•    Information notifications are used in the same situations, but when the other members do not have to take rapid action because the product is not on the market or the risk is not considered to be serious.

•    Border rejections concern food and feed consignments that have been tested and rejected at the external borders of the EU when a health risk has been detected.

•    Any information related to the safety of food and feed products that has not been communicated as an alert or an information notification, but which is judged valuable for the control authorities, is transmitted to the members under the heading “News.”

In operational terms, it means that what happens in Sweden may be immediately be known in Italy: Any lack of safety, any “food crisis,” may be rapidly communicated throughout Europe. Indeed, the RASFF’s members must take action depending on the type of notification and immediately inform the Commission of the measures taken. They may, for example, withdraw or recall the product from the market. In addition, border rejections are transmitted to all border posts—that is, all 27 EU member states, as well as EU “cooperators:” Iceland, Liechtenstein, Norway and Switzerland. This is to ensure that the rejected product does not re-enter the EU through another border post.

Case Study (part I): As a Disaster May Arise

The summer of 2015 was very hot in Italy. Why did it matter?

Company A supplies rice around the world, with a core business in rice for repackaging, for preparing various food preparations and for catering. One day in October, the quality manager receives a complaint by a client (another food business operator, manufacturing food preparations for final retailers) about the registered presence of metal fragments of a size of about 1 mm in a lot of rice supplied by Company A.

The quality system of the supplier entered immediately into action and the reason for the contamination was detected: the prior summer some storage silos underwent sand blasting and cleaning to reduce the possibility of contamination of the product during storage. Because of the hot temperature during the summer when this work was being performed, some joints in one of the silos was subjected to unusual expansion, which trapped the fine metal  fragments found in the rice stored in that silo.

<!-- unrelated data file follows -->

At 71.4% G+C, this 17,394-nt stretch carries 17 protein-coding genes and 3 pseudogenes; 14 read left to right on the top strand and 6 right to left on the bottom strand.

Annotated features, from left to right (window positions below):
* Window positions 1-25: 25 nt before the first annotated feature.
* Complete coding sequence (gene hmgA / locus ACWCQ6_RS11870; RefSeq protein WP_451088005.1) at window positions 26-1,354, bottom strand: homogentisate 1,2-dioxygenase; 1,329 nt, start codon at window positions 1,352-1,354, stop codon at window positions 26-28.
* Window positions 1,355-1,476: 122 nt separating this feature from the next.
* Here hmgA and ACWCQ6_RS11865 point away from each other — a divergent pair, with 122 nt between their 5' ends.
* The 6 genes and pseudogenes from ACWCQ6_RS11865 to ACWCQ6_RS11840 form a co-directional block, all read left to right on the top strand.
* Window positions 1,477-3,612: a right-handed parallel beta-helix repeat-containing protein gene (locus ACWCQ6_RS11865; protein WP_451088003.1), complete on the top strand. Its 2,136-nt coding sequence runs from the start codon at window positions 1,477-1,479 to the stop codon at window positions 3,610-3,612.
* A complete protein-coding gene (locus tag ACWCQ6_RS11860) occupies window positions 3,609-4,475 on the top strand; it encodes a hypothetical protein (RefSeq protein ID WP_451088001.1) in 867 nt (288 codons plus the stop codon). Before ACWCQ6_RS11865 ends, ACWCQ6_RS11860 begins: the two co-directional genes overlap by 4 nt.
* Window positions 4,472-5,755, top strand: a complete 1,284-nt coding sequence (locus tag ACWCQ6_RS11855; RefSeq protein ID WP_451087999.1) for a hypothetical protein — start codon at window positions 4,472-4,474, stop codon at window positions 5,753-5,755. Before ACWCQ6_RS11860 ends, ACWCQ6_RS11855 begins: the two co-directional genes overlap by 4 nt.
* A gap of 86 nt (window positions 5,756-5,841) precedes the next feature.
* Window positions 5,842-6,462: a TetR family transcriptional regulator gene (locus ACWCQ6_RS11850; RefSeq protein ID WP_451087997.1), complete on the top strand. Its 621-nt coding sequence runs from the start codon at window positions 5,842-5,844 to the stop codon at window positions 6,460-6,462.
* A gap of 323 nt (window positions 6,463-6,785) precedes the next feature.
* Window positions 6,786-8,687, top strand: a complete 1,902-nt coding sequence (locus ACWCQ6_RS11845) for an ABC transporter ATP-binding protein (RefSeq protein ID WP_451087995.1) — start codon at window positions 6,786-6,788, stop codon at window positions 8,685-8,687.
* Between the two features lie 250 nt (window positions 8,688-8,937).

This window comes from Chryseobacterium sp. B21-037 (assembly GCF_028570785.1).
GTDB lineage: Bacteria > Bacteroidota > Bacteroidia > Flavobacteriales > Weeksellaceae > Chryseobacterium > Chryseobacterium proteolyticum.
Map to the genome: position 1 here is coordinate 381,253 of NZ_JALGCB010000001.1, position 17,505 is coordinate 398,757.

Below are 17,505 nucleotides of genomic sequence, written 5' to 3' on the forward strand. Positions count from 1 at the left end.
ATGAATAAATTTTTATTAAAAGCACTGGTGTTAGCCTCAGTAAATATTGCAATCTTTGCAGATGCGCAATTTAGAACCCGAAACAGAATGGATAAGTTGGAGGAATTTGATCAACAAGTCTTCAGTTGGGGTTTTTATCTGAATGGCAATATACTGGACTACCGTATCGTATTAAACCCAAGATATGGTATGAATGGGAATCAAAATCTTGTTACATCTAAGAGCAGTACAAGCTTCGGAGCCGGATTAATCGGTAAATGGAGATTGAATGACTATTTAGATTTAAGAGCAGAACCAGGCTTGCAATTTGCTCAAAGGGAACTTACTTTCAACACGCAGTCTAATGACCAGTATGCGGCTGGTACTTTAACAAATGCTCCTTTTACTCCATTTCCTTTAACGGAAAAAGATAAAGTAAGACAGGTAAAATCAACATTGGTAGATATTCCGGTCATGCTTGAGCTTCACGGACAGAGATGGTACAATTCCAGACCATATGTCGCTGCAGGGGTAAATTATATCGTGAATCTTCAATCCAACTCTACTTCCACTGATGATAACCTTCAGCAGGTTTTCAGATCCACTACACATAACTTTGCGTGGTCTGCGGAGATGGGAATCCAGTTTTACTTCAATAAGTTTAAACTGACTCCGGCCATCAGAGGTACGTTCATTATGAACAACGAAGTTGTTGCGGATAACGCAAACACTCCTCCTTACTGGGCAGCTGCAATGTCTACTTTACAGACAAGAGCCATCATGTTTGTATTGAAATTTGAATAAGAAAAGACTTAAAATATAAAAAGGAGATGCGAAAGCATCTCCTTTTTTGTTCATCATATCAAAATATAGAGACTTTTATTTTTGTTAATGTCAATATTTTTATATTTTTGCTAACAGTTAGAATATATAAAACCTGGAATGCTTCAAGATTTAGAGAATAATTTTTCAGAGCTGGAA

While the rice supplier was diagnosing the problem, it did not involve its national or EU food safety authorities; however, its customer did inform its national food safety authority (competent authority) of the problem. The customer made use of all national food safety requirements as well as the EU rules on RASFF, filing an alert notification.  As a consequence, the supplier faced a tremendous pressure from other customers based in other EU member states and had to seriously consider initiating a 4-month recall of rice production.

Traceability and Product Withdrawal: Mandatory Requirements versus (Higher) Voluntary Standards
Main safety obligations under EU food law include both traceability and the obligation of market withdrawal as soon as food placed on the market is determined or confirmed to be unsafe. It is widely known that voluntary norms give substance to such obligations in much more stringent terms.